Texting Sees First-Ever Decline
Jim LiebeltJim is Senior Writer, Editor and Researcher for the HomeWord Center for Youth and Family at Azusa Pacific University. Jim has over 25 years of experience as a youth and family ministry specialist, and has been on the HomeWord staff since 1998. He has served over the years as a pastor, author, youth ministry trainer, adjunct college instructor and speaker. Jim’s culture blog and parenting articles appear on HomeWord.com. Jim is a contributing author of culture and parenting articles to Crosswalk.com. Jim and his wife Jenny live in Olympia, WA.
- 2012 Nov 20
Text messaging has posted its first-ever decline in the U.S. The data come from Chetan Sharma Consulting, a Washington-based technology consulting firm, which says in its third-quarter mobile market report that last quarter, the number of messages and messaging revenue both fell. The average number of texts per user also fell, from 696 per month to 678.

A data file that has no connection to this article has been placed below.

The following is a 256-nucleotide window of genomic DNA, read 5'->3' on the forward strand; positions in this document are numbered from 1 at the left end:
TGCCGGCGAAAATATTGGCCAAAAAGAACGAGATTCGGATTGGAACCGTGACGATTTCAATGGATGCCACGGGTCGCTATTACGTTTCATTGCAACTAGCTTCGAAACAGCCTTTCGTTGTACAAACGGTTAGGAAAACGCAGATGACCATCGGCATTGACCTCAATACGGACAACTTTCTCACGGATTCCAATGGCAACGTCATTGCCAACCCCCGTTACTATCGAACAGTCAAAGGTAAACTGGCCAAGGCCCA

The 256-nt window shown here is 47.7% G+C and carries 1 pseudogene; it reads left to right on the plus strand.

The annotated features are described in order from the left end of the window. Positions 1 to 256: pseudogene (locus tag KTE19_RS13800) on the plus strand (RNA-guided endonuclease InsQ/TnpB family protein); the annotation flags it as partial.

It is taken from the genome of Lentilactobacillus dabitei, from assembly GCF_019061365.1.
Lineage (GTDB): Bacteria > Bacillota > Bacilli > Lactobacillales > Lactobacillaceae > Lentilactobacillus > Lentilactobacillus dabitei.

The U.S. is, in fact, behind the curve in this respect. Texting has already been on the decline in other countries for a variety of reasons, says firm president Chetan Sharma.
In the U.S., the decline is due in part to free messaging services like Apple's iMessage, Twitter, and Facebook, he says, which have provided users with alternatives to texting.
Even if messaging continues to decline, there are other ways for mobile companies to make money. Smartphones, after all, are designed for much more than texting. Mobile revenues from data—what you use when you stream a video or music on your smartphone—are expected to hit $80 billion in the U.S. this year, making up 42 percent of all industry revenues. Growth in data revenues are up 17 percent year-over-year.
Source: U.S. News & World Report